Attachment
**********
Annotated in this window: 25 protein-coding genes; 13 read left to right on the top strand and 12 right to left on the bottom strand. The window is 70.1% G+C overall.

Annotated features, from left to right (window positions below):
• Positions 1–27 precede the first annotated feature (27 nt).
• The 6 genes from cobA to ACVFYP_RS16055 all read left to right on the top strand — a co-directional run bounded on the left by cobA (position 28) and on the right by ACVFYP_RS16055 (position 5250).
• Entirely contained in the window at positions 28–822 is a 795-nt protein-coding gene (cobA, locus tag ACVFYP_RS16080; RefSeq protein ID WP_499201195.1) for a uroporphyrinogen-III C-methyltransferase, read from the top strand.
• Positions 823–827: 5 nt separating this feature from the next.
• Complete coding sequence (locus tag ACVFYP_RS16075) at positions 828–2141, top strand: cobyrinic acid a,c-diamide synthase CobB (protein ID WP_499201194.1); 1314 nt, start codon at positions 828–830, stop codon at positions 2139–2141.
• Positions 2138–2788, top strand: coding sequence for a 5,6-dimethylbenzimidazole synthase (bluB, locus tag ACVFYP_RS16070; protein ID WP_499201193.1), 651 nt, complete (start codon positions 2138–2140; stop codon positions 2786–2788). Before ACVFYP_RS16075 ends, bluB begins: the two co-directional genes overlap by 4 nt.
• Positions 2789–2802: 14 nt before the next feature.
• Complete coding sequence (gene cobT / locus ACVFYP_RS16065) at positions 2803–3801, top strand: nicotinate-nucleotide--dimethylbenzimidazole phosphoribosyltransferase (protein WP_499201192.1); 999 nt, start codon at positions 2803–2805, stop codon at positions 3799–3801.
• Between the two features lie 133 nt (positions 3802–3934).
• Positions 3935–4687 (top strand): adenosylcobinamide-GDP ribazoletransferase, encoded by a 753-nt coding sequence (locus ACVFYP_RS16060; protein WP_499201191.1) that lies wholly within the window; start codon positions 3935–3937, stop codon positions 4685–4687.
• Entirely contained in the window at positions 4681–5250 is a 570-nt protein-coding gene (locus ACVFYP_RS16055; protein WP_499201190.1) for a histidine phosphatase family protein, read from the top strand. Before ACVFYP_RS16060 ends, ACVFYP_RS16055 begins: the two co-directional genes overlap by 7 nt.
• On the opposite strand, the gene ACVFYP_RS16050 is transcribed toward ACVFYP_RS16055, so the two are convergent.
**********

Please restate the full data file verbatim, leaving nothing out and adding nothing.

Annotated in this window: 25 protein-coding genes; 13 read left to right on the top strand and 12 right to left on the bottom strand. The window is 70.1% G+C overall.

Annotated features, from left to right (window positions below):
• Positions 1–27 precede the first annotated feature (27 nt).
• The 6 genes from cobA to ACVFYP_RS16055 all read left to right on the top strand — a co-directional run bounded on the left by cobA (position 28) and on the right by ACVFYP_RS16055 (position 5250).
• Entirely contained in the window at positions 28–822 is a 795-nt protein-coding gene (cobA, locus tag ACVFYP_RS16080; RefSeq protein ID WP_499201195.1) for a uroporphyrinogen-III C-methyltransferase, read from the top strand.
• Positions 823–827: 5 nt separating this feature from the next.
• Complete coding sequence (locus tag ACVFYP_RS16075) at positions 828–2141, top strand: cobyrinic acid a,c-diamide synthase CobB (protein ID WP_499201194.1); 1314 nt, start codon at positions 828–830, stop codon at positions 2139–2141.
• Positions 2138–2788, top strand: coding sequence for a 5,6-dimethylbenzimidazole synthase (bluB, locus tag ACVFYP_RS16070; protein ID WP_499201193.1), 651 nt, complete (start codon positions 2138–2140; stop codon positions 2786–2788). Before ACVFYP_RS16075 ends, bluB begins: the two co-directional genes overlap by 4 nt.
• Positions 2789–2802: 14 nt before the next feature.
• Complete coding sequence (gene cobT / locus ACVFYP_RS16065) at positions 2803–3801, top strand: nicotinate-nucleotide--dimethylbenzimidazole phosphoribosyltransferase (protein WP_499201192.1); 999 nt, start codon at positions 2803–2805, stop codon at positions 3799–3801.
• Between the two features lie 133 nt (positions 3802–3934).
• Positions 3935–4687 (top strand): adenosylcobinamide-GDP ribazoletransferase, encoded by a 753-nt coding sequence (locus ACVFYP_RS16060; protein WP_499201191.1) that lies wholly within the window; start codon positions 3935–3937, stop codon positions 4685–4687.
• Entirely contained in the window at positions 4681–5250 is a 570-nt protein-coding gene (locus ACVFYP_RS16055; protein WP_499201190.1) for a histidine phosphatase family protein, read from the top strand. Before ACVFYP_RS16060 ends, ACVFYP_RS16055 begins: the two co-directional genes overlap by 7 nt.
• On the opposite strand, the gene ACVFYP_RS16050 is transcribed toward ACVFYP_RS16055, so the two are convergent.